By Dr Natália Pinazza,
Lecturer in Portuguese Studies
In the first week of May, I visited the University of Texas, Austin (UT), a world-class partner of the University of Exeter, to observe closely how their recently implemented Portuguese Flagship Programme works.
One of the most striking aspects of the Programme is its interdisciplinary scope and its ability to disseminate the Portuguese language. The Programme, which is funded by the Department of Defense, aims to develop a pool of professionals in various fields and eliminate language deficiency in the federal government.
For this reason, the Flagship approach to language learning does not limit language proficiency to the Humanities or specific fields such as translation and teaching. Instead, the Programme highlights the relevance of languages to the national workforce as a whole, strengthening the connections between the Department of Spanish and Portuguese with other Departments at UT. For instance, during my visit Professor Orlando Kelm, the director of the Flagship Programme, gave workshops for students at the School of Engineering, who were willing to have an international work experience in Brazil. The workshop consisted in providing an overview of Brazil’s region and culture and a language taster, which was followed by questions and an informal discussion where students could introduce themselves. UT also identifies international students from Brazil, who are willing to talk to their students and offering, in this way, the possibility to talk about the language and culture with a peer.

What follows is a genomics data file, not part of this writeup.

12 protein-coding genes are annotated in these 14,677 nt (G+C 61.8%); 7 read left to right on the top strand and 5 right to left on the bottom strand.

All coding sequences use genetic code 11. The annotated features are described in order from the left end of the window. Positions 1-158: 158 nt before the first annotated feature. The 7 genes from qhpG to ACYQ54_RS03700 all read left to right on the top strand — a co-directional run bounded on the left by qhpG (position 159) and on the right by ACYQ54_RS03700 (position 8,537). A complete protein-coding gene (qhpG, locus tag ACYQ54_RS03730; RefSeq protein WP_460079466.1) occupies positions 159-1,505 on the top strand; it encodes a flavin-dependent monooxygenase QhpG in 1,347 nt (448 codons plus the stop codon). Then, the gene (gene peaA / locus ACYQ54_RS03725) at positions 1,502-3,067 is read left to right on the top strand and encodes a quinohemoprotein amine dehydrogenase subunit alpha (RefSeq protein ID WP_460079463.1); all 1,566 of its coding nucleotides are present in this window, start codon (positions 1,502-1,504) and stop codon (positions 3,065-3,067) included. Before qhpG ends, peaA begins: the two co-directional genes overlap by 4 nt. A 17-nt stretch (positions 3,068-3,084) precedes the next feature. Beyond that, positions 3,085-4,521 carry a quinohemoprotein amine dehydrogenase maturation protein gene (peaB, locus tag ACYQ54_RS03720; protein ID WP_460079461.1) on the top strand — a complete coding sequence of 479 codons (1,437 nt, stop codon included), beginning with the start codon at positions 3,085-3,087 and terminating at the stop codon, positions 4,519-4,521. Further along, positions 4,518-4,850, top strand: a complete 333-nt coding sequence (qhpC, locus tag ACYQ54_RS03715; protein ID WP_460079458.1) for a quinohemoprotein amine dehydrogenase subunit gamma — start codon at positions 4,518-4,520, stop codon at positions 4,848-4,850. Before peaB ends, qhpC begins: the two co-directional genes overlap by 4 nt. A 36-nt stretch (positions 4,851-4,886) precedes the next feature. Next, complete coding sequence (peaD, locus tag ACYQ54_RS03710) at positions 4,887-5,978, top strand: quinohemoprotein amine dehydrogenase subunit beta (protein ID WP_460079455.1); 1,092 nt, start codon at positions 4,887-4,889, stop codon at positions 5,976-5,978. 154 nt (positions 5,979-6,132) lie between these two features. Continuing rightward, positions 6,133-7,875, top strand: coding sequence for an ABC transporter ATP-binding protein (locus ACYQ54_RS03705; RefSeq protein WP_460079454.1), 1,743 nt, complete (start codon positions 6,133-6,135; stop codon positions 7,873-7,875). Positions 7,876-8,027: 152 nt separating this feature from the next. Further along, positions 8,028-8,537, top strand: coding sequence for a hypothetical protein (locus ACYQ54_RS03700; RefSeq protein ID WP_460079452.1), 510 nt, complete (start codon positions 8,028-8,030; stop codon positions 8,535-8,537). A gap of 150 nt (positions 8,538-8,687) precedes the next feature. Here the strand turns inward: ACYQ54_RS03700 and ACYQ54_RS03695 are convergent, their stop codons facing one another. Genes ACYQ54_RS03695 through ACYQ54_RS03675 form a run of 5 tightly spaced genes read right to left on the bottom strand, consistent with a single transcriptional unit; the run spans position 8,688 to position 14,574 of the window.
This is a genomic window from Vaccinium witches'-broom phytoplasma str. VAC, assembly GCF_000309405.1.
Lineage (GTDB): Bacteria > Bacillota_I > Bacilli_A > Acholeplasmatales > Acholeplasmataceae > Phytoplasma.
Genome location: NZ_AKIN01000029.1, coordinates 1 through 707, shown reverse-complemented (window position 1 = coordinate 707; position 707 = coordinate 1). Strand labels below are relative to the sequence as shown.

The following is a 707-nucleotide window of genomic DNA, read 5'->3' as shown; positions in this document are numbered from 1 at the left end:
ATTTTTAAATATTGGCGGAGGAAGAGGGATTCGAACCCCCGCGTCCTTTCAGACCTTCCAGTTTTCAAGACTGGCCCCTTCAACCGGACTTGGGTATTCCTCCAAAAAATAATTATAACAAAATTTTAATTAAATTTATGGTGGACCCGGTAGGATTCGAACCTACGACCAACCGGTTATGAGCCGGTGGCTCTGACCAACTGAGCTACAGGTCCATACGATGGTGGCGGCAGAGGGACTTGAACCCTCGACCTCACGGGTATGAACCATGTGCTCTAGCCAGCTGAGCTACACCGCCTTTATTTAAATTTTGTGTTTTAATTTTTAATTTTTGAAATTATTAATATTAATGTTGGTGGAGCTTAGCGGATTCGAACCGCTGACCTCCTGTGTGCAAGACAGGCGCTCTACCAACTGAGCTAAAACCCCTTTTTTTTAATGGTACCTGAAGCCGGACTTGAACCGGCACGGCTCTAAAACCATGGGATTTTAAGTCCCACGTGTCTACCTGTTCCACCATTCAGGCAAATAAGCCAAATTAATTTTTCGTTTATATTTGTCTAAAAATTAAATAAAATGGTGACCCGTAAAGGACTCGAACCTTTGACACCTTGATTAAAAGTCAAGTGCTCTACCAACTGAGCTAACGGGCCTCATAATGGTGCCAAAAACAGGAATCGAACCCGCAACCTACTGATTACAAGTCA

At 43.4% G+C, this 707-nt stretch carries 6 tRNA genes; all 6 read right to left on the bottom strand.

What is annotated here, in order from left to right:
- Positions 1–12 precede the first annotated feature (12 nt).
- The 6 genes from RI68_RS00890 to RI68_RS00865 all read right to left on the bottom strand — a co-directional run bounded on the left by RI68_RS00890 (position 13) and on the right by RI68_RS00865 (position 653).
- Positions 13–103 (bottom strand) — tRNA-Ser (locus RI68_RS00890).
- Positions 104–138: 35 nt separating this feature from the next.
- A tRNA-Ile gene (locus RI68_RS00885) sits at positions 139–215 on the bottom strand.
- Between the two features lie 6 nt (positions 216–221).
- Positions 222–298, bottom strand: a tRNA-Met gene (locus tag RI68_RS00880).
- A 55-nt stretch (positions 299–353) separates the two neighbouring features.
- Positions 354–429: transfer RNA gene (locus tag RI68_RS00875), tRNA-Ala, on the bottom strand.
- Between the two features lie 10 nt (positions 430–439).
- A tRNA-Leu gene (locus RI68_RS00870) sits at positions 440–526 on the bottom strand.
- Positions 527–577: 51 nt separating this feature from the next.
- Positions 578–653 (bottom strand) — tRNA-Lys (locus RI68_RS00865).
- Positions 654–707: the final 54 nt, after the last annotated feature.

During the flagship, students have two experiences abroad – an intensive Portuguese Summer Programme in Bahia and a Capstone Year in São João del Rei, Minas Gerais, followed by 6 month internship. Nonetheless, only students who successfully completes the ACTFL Oral Proficiency Interview (OPI) are eligible for the Capstone Year, during which students can also take discipline-based courses.
The flagship is, however, only one of the many initiatives of UT to offer language courses as part of an international training. UT has a number of other programmes, which draws students from other disciplines to the Department of Spanish and Portuguese, including for instance the Global Flag and Latin American Language FLAS (The Foreign Language and Area Studies), which is a Fellowship funded by the US Department of Education.
Therefore, there are two crucial forces behind the promotion of the Portuguese language at UT, and more generally, languages Higher Education in the US. Firstly, there is the political will – governmental funding and provisions stem from the Government’s understanding that language proficiency is key for a professional working in an increasingly international context. Secondly, there is an institutional organization that enables inter-disciplinary communication and collaboration.
In this way, the Department of Spanish and Portuguese in UT is in constant dialogue with other departments to enhance the international profile of their courses and students. In the case of the Portuguese provision, UT also capitalizes on interdisciplinarity by putting Brazil in constant dialogue with other Latin American countries, thereby encouraging students to learn about the country and its language.